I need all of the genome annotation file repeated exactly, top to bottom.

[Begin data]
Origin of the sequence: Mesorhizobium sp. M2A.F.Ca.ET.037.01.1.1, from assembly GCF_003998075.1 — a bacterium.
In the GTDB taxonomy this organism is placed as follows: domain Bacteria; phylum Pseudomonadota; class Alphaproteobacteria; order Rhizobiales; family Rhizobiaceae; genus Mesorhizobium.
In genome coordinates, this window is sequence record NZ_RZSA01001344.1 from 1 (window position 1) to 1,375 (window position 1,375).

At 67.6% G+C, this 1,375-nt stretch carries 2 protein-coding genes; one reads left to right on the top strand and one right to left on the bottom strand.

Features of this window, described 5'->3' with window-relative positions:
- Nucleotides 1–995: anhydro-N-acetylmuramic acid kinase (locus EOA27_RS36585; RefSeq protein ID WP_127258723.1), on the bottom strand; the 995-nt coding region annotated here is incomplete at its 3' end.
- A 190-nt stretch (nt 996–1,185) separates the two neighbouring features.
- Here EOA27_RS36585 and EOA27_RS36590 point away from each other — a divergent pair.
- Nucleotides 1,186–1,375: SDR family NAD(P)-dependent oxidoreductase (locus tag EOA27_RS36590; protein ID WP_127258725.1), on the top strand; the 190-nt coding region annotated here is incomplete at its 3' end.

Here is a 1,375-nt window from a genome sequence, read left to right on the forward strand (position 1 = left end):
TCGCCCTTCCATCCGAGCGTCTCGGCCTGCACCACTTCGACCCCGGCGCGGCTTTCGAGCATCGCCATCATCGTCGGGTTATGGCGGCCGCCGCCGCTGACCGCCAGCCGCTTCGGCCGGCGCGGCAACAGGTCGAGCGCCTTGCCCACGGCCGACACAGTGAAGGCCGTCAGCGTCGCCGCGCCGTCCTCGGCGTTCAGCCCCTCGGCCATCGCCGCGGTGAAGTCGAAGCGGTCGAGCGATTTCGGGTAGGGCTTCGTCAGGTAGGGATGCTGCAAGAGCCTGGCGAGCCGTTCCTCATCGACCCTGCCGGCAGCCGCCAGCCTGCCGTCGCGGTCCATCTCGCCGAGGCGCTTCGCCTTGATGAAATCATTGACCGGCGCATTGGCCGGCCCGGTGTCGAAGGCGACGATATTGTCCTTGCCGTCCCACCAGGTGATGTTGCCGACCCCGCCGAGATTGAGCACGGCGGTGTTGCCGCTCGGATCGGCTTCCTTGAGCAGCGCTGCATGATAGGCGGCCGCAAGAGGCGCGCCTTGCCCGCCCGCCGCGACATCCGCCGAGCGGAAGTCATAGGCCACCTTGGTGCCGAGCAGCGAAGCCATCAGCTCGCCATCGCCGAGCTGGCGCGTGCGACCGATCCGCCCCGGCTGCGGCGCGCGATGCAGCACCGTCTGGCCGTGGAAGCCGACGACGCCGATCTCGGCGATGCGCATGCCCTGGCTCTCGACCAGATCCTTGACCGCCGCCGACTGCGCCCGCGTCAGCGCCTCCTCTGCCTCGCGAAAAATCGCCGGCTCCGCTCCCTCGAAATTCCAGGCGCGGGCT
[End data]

Origin of the sequence: Mesorhizobium sp. M2A.F.Ca.ET.037.01.1.1, from assembly GCF_003998075.1 — a bacterium.
In the GTDB taxonomy this organism is placed as follows: domain Bacteria; phylum Pseudomonadota; class Alphaproteobacteria; order Rhizobiales; family Rhizobiaceae; genus Mesorhizobium.
In genome coordinates, this window is sequence record NZ_RZSA01001344.1 from 1 (window position 1) to 1,375 (window position 1,375).

At 67.6% G+C, this 1,375-nt stretch carries 2 protein-coding genes; one reads left to right on the top strand and one right to left on the bottom strand.

Features of this window, described 5'->3' with window-relative positions:
- Nucleotides 1–995: anhydro-N-acetylmuramic acid kinase (locus EOA27_RS36585; RefSeq protein ID WP_127258723.1), on the bottom strand; the 995-nt coding region annotated here is incomplete at its 3' end.
- A 190-nt stretch (nt 996–1,185) separates the two neighbouring features.
- Here EOA27_RS36585 and EOA27_RS36590 point away from each other — a divergent pair.
- Nucleotides 1,186–1,375: SDR family NAD(P)-dependent oxidoreductase (locus tag EOA27_RS36590; protein ID WP_127258725.1), on the top strand; the 190-nt coding region annotated here is incomplete at its 3' end.

Here is a 1,375-nt window from a genome sequence, read left to right on the forward strand (position 1 = left end):
TCGCCCTTCCATCCGAGCGTCTCGGCCTGCACCACTTCGACCCCGGCGCGGCTTTCGAGCATCGCCATCATCGTCGGGTTATGGCGGCCGCCGCCGCTGACCGCCAGCCGCTTCGGCCGGCGCGGCAACAGGTCGAGCGCCTTGCCCACGGCCGACACAGTGAAGGCCGTCAGCGTCGCCGCGCCGTCCTCGGCGTTCAGCCCCTCGGCCATCGCCGCGGTGAAGTCGAAGCGGTCGAGCGATTTCGGGTAGGGCTTCGTCAGGTAGGGATGCTGCAAGAGCCTGGCGAGCCGTTCCTCATCGACCCTGCCGGCAGCCGCCAGCCTGCCGTCGCGGTCCATCTCGCCGAGGCGCTTCGCCTTGATGAAATCATTGACCGGCGCATTGGCCGGCCCGGTGTCGAAGGCGACGATATTGTCCTTGCCGTCCCACCAGGTGATGTTGCCGACCCCGCCGAGATTGAGCACGGCGGTGTTGCCGCTCGGATCGGCTTCCTTGAGCAGCGCTGCATGATAGGCGGCCGCAAGAGGCGCGCCTTGCCCGCCCGCCGCGACATCCGCCGAGCGGAAGTCATAGGCCACCTTGGTGCCGAGCAGCGAAGCCATCAGCTCGCCATCGCCGAGCTGGCGCGTGCGACCGATCCGCCCCGGCTGCGGCGCGCGATGCAGCACCGTCTGGCCGTGGAAGCCGACGACGCCGATCTCGGCGATGCGCATGCCCTGGCTCTCGACCAGATCCTTGACCGCCGCCGACTGCGCCCGCGTCAGCGCCTCCTCTGCCTCGCGAAAAATCGCCGGCTCCGCTCCCTCGAAATTCCAGGCGCGGGCT